Sonakshi Sinha’s stunning fitness evolution over the years
"Fitness is not always about being skinny; it's about being healthy mentally and physically"
How does a person with over eight million followers on Instagram and Twitter each—all of them watching, judging, adoring, trolling her every move on- and offline—manage to get through showbiz unscathed? Sonakshi Sinha has carved out a stronghold in a male-dominated industry, delivered multiple hits as a solo lead and still found the time to come up with enough body positivity to drown out the haters.
In an industry where advice abounds aplenty, Sonakshi has defiantly stuck to being herself, peddling the message that self-worth stems from loving yourself in just the shape you are. That said, she can still kick your butt in gym.
If you’d like to get in on Sonakshi’s (abundant) body acceptance, here’s how she does it.
How Sonakshi Sinha transformed over the years
The year was 2010, the debutant success stories ran along the lines of the leggy Deepika Padukone. Along came Sonakshi Sinha, having just dropped 30 kilos to bag a dream debut under the patronage of Salman Khan. She may have done her time in the gym, but the Dabangg actress was “very clear about what I wanted to project. I’ve always believed that women should look real and not like stick figures, so my aim was to look fit and healthy and not like a size zero model. I didn’t starve myself. I respect my body, love the shape I’m in and most importantly, I’m healthy.”
The blockbuster was followed closely on the heels by multiple 100-crore grossers, but through it all, Sonakshi ensured that she held on to who she was. “You won’t be able to lose weight if it’s for the wrong reason. I can't starve myself. I am curvaceous. I cannot be skinny. It is important to think what you want to be. Right now, I'm happy with the way I am,” she explained.
The release of Lootera washed up a fresh wave of online trolls determined to slot Sonakshi into the cookie cutter body standards of the industry. Her co-star Ranveer Singh stepped in to intervene on when the media pressure heated up during the movie’s release. It’s just as well though that Sonakshi had plenty of that body-positivity to pass around. “It's been four years, and yes, now I don't give a damn. My audience accepts me as I am. If my weight was really an issue, I would not be where I am today. People would not want to watch me onscreen, they would pay money for the tickets, as simple as that. And anyway who has an issue? Not the directors who are signing me, not the producers who are putting their money on me, not the audience, so who?” she dismissed.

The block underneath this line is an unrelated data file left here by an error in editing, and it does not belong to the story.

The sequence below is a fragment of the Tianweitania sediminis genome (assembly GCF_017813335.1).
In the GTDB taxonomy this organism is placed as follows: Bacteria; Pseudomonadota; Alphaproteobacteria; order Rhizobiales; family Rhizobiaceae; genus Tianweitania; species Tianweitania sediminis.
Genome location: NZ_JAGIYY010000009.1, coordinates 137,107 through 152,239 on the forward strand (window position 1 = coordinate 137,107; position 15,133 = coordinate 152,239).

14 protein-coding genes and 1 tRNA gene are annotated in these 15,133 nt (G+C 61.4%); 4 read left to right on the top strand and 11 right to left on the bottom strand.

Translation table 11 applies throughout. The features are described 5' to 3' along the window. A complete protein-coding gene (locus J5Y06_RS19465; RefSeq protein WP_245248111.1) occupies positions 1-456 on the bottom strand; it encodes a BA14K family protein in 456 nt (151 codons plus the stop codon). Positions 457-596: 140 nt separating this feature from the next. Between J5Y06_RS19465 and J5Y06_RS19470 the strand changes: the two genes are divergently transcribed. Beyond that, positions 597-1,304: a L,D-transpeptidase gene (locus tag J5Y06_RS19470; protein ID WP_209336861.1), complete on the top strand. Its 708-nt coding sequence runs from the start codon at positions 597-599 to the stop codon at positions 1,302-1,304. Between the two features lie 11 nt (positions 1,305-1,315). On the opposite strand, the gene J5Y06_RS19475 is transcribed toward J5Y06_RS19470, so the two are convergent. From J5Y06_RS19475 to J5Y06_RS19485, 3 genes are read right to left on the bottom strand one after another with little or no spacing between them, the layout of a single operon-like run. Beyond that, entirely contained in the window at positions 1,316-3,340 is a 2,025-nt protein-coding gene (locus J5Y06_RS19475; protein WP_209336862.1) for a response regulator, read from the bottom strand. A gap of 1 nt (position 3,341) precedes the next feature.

The year 2014 had her gracing the cover of a health magazine, looking her fittest self yet. But before you get any ideas about Sonakshi buckling into societal pressure, she’d like to clarify: “I did want people to shut up, but that is not why I started working out; I did it for myself. I woke up one morning and thought let's not be lazy about it. When we do it for the right reason, the results show faster. After three weeks, my family told me I was looking thinner. My clothes went loose. People are using words like slim, sexy, and slender for me. Can you imagine? It feels good,” she beamed.
The internet, being the blackhole that it is, continued its free judgments until Sonakshi was goaded into clapping back the haters with an Instagram post:
To all those who keep commenting on my weight, whether it’s a full length picture, or a close up where you can’t see jack. Take a good look at this picture. Now get this:
1) This ain’t ever gonna be me.
2) Get over it.
3) I wish u could see which finger I hold up for shallow and idiotic people like yourself.
Tuning out all the critics’ chatter, she continued to focus her tunnel vision on reaching the goals she had set for herself before the shoot of Akira, that also happened to be her first film as the solo lead. Sonakshi cradled that responsibility with ease, while also delivering on the ass-kicking physique required of the titular character. “I had to do this for myself. Also, since I had one film, I had the time to maintain my physique. Fitness is not always about being thin or skinny. It’s about being fit, mentally and physically,” she asserted.
The 30-year-old has since gone to work being the fittest version of herself with an Instagram feed littered with enough high intensity workout videos to guilt you out of playing truant on your gym appointments. She simply explains, “When you see the results, you want them to last. You want to maintain that level.”
Come 2017, and Sonakshi brought in her 30th birthday with us, giving out major cool vibes to all her haters in all-black on the cover of ELLE June. How has her journey been thus far, clinging on to her sense of self-worth in an industry that could just as easily drown it out? “I was an overweight child, and I knew I’d never be an actor because I didn’t look the part. But it didn’t bother me, because I always felt I had so many other things to be confident about— I was well educated, I was good at sports and painting, and I could hold a conversation,” she smiles. Her parents, she says, are entirely to blame for her robust sense of self. “They were a really strong support system. I was never made to feel like I was less-than or that there was anything I could not do.”